_{p}*B*. Passing to a set of base roots, we obtain a system of coordinates

*’** _{p}* :=

^{(p)}

_{1}

*; : : : ;*

^{(p)}

*n*

on * _{p}*. With respect to these coordinates, the
sector

*S*

*p*is given by

*S**p* =

*x**p**2**p*^{(p)}* _{i}* (x

*p*)0

*8i2 f1; : : : ; ng*

*:*Thus

* x*= (x

*p*)

_{p}

_{2}

_{S}*7!*

^{(p)}_{1} (x*p*); : : : ; ^{(p)}* _{n}* (x

*p*)

*p**2**S*

denes coordinates on **. Scaling the dierent** *p{components appropri-*
ately, we arrange things such that the action of *T*(O*S*) leaves the map
* ’*:

*= (x*

**x***)*

_{p}

_{p}

_{2}

_{S}*7!*P

*p**2**S*^{(p)}_{1} (x* _{p}*); : : : ;P

*p**2**S*^{(p)}*n* (x* _{p}*)

invariant. We
can do so because the idelic norm is identically 1 on *K** ^{}* by the product
formula [27, page 60]. The coordinates

^{(p)}

*correspond to base roots and, therefore, to characters*

_{i}*:*

_{i}*T !*Mult. An element

_{p}*2 T*(K

*) acts on*

_{p}*by a translation whose*

_{p}*i{coordinate is*

*d*

_{p}*p(*

*(*

_{i}*)).*

_{p}We let *B(A**S*) act on via the projection *B ! T*. This way, * becomes
a **B*(A* _{S}*){map and hence a

*B*(

*O*

*S*){map. Since this action of

*B*(

*O*

*S*) on factors through the torus

*T*it leaves the map

* :=** ’* invariant.

**Lemma 2.3** *For any compact subset* C R^{n}*, the preimage* ^{−}^{1}(C) *contains*
*a compact subset whose* *B*(*O**S*)*{translates cover* ^{−}^{1}(C).

**Proof** Dirichlet’s Unit Theorem [27, page 72] implies that*T*(*O**S*) acts cocom-
pactly on the kernel of * ’* whence it acts cocompactly on the preimage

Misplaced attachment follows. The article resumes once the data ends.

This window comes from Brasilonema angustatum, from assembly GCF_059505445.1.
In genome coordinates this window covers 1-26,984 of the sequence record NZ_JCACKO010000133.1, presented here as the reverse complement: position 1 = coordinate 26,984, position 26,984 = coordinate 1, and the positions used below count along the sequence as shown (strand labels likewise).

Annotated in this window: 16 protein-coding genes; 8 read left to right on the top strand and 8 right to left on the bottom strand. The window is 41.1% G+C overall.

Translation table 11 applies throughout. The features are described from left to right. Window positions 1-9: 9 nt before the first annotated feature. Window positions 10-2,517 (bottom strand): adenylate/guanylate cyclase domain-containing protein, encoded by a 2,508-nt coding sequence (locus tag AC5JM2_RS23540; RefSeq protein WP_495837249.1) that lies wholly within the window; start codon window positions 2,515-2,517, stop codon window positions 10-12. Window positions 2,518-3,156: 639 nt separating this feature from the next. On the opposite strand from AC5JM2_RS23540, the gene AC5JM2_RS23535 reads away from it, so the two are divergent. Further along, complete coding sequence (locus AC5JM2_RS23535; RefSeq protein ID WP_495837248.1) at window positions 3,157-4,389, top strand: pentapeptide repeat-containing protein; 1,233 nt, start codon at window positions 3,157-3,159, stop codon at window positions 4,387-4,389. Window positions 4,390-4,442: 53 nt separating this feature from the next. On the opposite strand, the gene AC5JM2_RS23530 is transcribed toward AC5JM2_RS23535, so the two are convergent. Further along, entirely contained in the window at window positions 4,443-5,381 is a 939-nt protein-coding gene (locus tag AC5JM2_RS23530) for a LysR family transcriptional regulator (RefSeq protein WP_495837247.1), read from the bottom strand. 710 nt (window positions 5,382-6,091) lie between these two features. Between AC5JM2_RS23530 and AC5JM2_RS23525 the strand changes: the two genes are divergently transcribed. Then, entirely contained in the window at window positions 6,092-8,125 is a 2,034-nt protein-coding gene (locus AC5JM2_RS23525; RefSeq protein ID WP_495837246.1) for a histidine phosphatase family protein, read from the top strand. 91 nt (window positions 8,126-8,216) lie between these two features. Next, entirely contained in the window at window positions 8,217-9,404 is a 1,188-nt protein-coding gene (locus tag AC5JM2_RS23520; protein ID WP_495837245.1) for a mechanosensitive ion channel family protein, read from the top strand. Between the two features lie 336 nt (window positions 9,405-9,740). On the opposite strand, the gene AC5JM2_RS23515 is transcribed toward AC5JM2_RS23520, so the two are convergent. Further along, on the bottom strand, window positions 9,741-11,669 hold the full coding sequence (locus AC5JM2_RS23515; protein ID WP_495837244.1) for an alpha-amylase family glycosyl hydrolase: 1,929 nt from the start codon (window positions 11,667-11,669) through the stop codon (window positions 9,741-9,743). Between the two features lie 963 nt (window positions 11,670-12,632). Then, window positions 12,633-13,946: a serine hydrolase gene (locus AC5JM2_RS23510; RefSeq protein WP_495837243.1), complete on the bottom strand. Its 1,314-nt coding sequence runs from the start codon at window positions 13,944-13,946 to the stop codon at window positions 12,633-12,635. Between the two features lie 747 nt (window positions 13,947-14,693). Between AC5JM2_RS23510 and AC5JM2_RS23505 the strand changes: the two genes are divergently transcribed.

**’**

^{−}^{1}(C) as well. So, letC

*be a compact set whose*

^{0}*T*(

*O*

*S*){translates cover

**’**

^{−}^{1}(C).

By Lemma 2.1, we can nd a compact subset C^{00}* X* whose

*U*(

*O*

*S*){translates cover

^{−}^{1}(C

*). Then, the*

^{0}*B*(

*O*

*S*){translates of C

*cover*

^{00}

^{−}^{1}(C).

**3** **Example: Rank{1{groups and trees**

It is as instructive as useful to treat the most simple case rst: the Cheval-
ley group SL_{2}. Serre gives a comprehensive discussion of this group and its
associated building in [36, II.1]. The group *D*_{2}^{0} of diagonal matrices with deter-
minant 1 is a maximal torus, and the group *B*_{2}^{0} of upper triangular matrices
with determinant 1 is a Borel subgroup. Its unipotent part is the group *U*_{2}
of strict upper triangular matrices all of whose diagonal entries equal 1. The
ane building *X**p* at the place *p* is a regular tree of order *jk**p**j*+ 1: points in

the link of a vertex correspond to points of the projective line over *k** _{p}*. The
standard apartment

*is a line. The projection map*

_{p}*can be regarded as a*

_{p}*height function*on

*X*

*p*by identifying the apartment

*p*with the real line R via the negative base root

^{(p)}:

_{p}*!*R. By scaling, as in the general case, we arrange that the action of

*D*

^{0}

_{2}(

*O*

*S*) on the product

*:=*

**X**^{J}

_{p}

_{2}

_{S}*X*